Timberwolves' playoff hopes take big hit with LaVine injury

Steve Aschburner

Steve Aschburner

“Coyote ugly” has nothing on “Timberwolf unlucky.”

A Minnesota team still hoping to end a playoff drought this spring dating back to 2004 suffered a serious blow with the loss of Zach LaVine. LaVine, 21, will miss the remainder of the season after tearing the anterior cruciate ligament (ACL) in his left knee Friday night in the Timberwolves’ lost at Detroit.

LaVine, the NBA’s reigning two-time slam dunk champion, had decided not to participate in this year’s contest at All-Star Weekend later this month in New Orleans, putting a priority on Minnesota’s quest to move up in the Western Conference standings.

“I’m never saying I won’t ever do it again, but I’m focused on this year,” LaVine told reporters last month said. “We’re getting close to being able to make the playoffs and we have that in our mind. Getting the rest and just focusing more on just the game is the main thing.”

That’s moot now, at least for LaVine, who will be focusing on rehabilitation from as-yet-unscheduled surgery. The 6-foot-5 product of UCLA injured his knee on a drive to the rim in the third quarter, falling to the court as he landed. LaVine limped to the Wolves bench but stayed in the game, and even tried to start the fourth quarter before exiting after just 37 seconds.

LaVine was averaging 18.9 points, 3.4 rebounds and 3.0 assists while shooting 45.9 percent overall and 38.7 percent on 3-pointers. He led the Wolves in scoring 14 times, with four games of 30 points or more.

But LaVine missed two games last month with a left hip contusion. In the 10 games he played after returning, he averaged just 13.5 points and saw his 3-point accuracy slip to 27.5 percent. His plus/minus this season of minus-117 is Minnesota’s worst – the Wolves were minus-61 overall heading into Saturday’s home game against Memphis – yet the team had gone 13-13 in its past 26 games, after a 6-18 start. At 19-31, they were tied with Sacramento and New Orleans for 11th place but were just 3.5 games behind eighth-place Denver (22-27).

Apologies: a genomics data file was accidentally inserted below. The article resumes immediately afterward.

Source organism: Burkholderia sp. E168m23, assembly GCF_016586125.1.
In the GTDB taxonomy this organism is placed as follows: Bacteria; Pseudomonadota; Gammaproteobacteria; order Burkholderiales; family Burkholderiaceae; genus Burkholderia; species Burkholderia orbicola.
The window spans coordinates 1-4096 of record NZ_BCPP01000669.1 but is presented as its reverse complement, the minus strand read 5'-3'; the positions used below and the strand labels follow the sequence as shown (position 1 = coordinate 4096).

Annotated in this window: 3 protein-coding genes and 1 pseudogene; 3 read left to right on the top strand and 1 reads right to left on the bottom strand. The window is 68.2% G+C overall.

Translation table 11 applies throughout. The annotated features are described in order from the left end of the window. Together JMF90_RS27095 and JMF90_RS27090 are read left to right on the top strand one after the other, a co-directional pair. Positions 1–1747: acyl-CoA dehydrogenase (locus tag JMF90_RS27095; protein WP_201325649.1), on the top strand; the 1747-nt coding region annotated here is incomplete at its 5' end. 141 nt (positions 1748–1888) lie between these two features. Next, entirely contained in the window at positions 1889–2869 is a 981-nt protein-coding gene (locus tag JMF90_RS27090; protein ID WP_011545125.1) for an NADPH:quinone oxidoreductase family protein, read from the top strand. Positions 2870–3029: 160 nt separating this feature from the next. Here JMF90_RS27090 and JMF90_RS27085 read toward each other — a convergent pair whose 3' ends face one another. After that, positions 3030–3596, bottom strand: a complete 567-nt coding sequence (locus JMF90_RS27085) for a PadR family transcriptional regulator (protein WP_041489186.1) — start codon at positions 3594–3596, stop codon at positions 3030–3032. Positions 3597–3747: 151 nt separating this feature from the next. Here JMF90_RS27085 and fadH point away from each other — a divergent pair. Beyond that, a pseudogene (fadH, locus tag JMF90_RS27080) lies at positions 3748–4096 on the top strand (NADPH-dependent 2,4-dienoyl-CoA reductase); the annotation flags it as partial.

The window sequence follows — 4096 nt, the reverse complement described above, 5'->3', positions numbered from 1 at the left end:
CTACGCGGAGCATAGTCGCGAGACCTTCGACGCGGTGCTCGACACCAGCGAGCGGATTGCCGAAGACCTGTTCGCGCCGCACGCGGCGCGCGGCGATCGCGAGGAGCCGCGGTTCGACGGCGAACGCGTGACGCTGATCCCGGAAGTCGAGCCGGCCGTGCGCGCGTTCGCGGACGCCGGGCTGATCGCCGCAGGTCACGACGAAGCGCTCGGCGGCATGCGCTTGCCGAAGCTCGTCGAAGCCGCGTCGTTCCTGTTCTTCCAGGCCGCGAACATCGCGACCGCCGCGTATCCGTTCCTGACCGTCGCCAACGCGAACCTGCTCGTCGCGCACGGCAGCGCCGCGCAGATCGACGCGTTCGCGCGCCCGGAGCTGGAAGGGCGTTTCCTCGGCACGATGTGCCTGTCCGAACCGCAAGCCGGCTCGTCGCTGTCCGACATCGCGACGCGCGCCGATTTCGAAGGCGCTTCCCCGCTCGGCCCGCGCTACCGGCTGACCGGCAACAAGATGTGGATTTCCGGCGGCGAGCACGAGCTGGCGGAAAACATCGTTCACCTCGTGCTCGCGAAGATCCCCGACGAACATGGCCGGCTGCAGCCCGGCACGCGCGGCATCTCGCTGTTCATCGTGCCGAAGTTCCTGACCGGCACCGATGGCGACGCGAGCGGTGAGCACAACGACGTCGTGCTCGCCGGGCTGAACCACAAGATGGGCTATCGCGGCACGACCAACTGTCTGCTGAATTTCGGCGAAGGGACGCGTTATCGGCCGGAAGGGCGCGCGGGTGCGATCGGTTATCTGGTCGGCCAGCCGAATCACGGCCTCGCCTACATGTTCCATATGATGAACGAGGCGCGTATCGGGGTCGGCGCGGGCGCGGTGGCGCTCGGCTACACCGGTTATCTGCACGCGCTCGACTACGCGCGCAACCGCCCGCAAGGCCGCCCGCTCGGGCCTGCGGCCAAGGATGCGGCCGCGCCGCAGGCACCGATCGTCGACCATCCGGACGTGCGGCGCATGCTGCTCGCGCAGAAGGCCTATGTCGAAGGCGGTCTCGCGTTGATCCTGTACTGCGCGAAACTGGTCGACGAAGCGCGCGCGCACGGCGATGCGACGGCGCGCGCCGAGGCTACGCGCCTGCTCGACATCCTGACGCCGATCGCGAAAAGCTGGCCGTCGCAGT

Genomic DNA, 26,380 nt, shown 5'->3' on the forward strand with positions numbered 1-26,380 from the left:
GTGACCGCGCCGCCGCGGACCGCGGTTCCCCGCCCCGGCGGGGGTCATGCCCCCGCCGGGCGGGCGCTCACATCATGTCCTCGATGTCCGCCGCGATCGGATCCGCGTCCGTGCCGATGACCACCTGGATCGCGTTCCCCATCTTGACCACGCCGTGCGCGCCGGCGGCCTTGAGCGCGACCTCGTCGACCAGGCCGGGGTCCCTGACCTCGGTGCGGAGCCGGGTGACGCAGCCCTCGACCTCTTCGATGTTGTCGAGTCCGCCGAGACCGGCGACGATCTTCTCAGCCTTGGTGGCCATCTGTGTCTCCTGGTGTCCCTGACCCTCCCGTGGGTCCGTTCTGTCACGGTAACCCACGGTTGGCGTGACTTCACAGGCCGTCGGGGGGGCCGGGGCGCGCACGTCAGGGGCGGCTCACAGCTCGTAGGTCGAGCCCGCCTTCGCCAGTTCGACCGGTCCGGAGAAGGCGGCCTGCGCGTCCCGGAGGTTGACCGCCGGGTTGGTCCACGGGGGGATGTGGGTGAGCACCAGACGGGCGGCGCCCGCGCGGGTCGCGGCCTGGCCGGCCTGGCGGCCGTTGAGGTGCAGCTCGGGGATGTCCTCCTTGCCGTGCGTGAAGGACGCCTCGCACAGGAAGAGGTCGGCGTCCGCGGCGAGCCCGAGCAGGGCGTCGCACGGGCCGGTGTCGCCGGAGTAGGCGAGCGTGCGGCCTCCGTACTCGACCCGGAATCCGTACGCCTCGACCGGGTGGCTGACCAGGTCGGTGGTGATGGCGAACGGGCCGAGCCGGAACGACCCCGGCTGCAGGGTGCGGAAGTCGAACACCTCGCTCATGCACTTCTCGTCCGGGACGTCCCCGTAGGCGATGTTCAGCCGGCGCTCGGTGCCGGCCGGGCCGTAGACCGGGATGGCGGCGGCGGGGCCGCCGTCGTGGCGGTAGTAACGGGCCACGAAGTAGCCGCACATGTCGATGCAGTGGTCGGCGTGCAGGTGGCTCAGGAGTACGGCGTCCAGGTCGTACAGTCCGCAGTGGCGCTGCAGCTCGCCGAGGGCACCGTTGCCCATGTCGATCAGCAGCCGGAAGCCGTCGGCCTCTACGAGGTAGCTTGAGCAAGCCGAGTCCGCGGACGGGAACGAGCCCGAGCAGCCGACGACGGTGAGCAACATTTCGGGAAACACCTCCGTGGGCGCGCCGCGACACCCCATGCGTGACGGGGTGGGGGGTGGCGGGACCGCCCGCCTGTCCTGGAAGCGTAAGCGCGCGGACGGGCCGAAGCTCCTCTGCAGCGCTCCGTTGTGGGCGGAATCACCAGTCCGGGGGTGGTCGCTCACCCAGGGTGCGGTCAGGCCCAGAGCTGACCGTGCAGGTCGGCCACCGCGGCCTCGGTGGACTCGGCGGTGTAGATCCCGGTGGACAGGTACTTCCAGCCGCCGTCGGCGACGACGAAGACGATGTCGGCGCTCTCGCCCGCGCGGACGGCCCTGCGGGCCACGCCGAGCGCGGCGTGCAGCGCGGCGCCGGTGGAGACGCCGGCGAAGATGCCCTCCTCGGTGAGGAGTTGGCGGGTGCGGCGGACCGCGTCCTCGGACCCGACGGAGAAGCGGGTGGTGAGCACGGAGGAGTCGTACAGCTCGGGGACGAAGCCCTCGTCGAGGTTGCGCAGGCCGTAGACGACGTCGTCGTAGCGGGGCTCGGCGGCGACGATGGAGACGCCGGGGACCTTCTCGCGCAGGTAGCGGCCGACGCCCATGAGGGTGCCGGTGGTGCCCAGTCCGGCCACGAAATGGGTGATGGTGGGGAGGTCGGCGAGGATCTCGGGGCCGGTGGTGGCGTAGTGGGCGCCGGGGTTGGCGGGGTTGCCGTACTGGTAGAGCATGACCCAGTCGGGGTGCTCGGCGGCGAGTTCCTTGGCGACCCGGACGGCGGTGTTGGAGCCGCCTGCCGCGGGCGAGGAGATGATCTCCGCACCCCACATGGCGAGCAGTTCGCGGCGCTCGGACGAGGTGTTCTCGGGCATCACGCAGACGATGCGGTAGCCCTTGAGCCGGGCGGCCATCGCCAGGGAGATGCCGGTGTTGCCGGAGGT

LaVine averaged 37.2 minutes, third most in the league behind Toronto’s Kyle Lowry (37.6) and Cleveland’s LeBron James (37.5), and Wolves coach Tom Thibodeau welcomed his guard’s decision to skip the dunk contest and all the preparation it requires.

“Obviously you feel for Zach,” Thibodeau said before Minnesota faced the Grizzlies to start a six-game homestand. “First and foremost just who he is as a person. Obviously what he means to our team and the type of teammate that he is. Really disappointing. He’ll respond and he’ll come back better than ever. He put so much work into the season, to have the type of season he had going, so that’s really what you feel for.”

The Wolves’ three-legged stool of 21-year-old stars now is down to Karl-Anthony Towns and Andrew Wiggins. Thibodeau, who endured Derrick Rose’s repeated knee surgeries in Chicago, is coping with yet another. And Minnesota’s pursuit of the postseason just got that much tougher.